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Many communities are knee deep already in beacon checks, snow assessment, and the move to non-rock skis. As daylight savings time reared up this weekend, so too did the need for avalanche beacon maintenance. Time to get on it.
If you haven’t already, place fresh/new batteries in your transceiver. As a backup, stash some extra batteries in the pack if a battery fails while touring. Remember, ^h&t happens.
Check for corrosion on your beacon’s battery terminals. This is imperative; even a small amount of corrosion can disrupt proper beacon functions. That said, and we’ll get back to corrosion in a bit, we hope you removed the batteries from your beacon when you swapped the skis for running shoes, a bike, or whatever. Remove batteries when storing the beacon in the off-season.
OK, back to the corrosion. As noted in this excellent WildSnow PSA, even a small amount of corrosion can cause serious issues with beacon function. A 2021 avalanche fatality, cited in the WildSnow article, brings to light the tragic consequences of a beacon malfunction.
Here’s a synopsis: During the morning’s beacon check, all systems were go. Yet when the avalanche occurred, the rescuer switched into search mode, and the beacon malfunctioned: it could not pick up a signal from the transmitting beacon. The avalanche report reads, “The party performed a transceiver check in the parking lot before they began their tour. Both transceivers appeared to be functioning and had good battery life. Further investigation found a corroded battery compartment in the transceiver which likely led to the malfunction.”
— You can remove corrosion with baking soda, a Q-tip, and a small scrubbing pad. Add in a little vinegar/lemon juice, you can apply it with the Q-tip. For some thorough directions, check out this Wirecutter how-to for removing battery corrosion.
— Here’s the kicker and an important point: if you have battery corrosion, you might want to consider transceiver replacement. Mammut, the manufacturer of Barryvox beacons, has some great information regarding corrosion on pages 11-13 in this linked Barryvox reference guide.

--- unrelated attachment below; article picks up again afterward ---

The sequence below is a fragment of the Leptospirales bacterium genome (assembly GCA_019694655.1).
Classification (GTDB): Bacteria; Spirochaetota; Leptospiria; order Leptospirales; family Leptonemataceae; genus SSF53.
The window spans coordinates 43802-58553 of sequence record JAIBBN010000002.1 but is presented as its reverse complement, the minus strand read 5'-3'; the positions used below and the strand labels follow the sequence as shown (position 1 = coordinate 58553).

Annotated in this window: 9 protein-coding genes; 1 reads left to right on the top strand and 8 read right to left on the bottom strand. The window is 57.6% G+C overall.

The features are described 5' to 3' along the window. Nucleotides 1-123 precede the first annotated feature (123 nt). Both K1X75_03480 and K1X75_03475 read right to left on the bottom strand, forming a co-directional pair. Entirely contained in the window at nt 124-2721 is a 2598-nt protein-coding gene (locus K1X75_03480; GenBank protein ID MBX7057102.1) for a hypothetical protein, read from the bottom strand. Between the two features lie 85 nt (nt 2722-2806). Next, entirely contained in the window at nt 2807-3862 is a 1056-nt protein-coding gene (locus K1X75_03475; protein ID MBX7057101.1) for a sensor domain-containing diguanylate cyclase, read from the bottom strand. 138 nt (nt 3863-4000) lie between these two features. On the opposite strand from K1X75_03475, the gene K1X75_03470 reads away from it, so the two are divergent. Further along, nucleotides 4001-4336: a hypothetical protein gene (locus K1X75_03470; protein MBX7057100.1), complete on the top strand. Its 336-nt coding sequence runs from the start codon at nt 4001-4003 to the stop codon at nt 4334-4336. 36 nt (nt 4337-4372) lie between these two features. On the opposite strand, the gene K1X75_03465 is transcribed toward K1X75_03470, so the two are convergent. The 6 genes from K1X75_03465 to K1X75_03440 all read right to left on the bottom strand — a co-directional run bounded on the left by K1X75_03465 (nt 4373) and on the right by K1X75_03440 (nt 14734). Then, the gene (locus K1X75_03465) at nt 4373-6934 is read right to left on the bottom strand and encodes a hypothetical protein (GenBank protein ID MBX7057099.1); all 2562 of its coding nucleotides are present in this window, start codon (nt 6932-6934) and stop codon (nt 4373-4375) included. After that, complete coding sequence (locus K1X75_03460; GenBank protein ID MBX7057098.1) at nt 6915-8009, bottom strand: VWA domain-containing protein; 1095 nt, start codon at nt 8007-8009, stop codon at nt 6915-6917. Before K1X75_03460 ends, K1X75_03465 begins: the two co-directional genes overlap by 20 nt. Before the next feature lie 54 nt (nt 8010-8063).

A beacon must remain reliable no matter the circumstances— this is personal safety equipment with no margin for error. If you have concerns about corrosion, contact the manufacturer.
It is worth mentioning again, despite it being the start of a new season in the Northern Hemisphere: remove batteries at the end of the season.
Determine if your beacon has been recalled. Of late, several beacon recalls are active.
— BCA had a recall for their Tracker4 with specific serial number runs. Your beacon has been recalled if you have a Tracker4 with a serial number starting with 21H05 or 21H06 sold after June 1, 2021. You can find more information from BCA here.
— Back Diamond and Pieps have issued a voluntary recall for several models. You can find more specific information on the BD site here.
Check to see if your beacon needs a software/firmware update.
— BD/Pieps can be updated on models with Bluetooth (here’s a 2019 WildSnow piece on updating via BT).
— ARVA: According to the ARVA website, “To date, the only transceivers that have software updates are the Axis, Link, Pro W, and Axio. To update the software, please contact us by filling out the form available HERE.”
— BCA Tracker software updates can be found on this pagee by scrolling to Tracker News and Updates.
While most of the WildSnow backcountry skiing blog posts are best attributed to a single author, some work well as done by the group.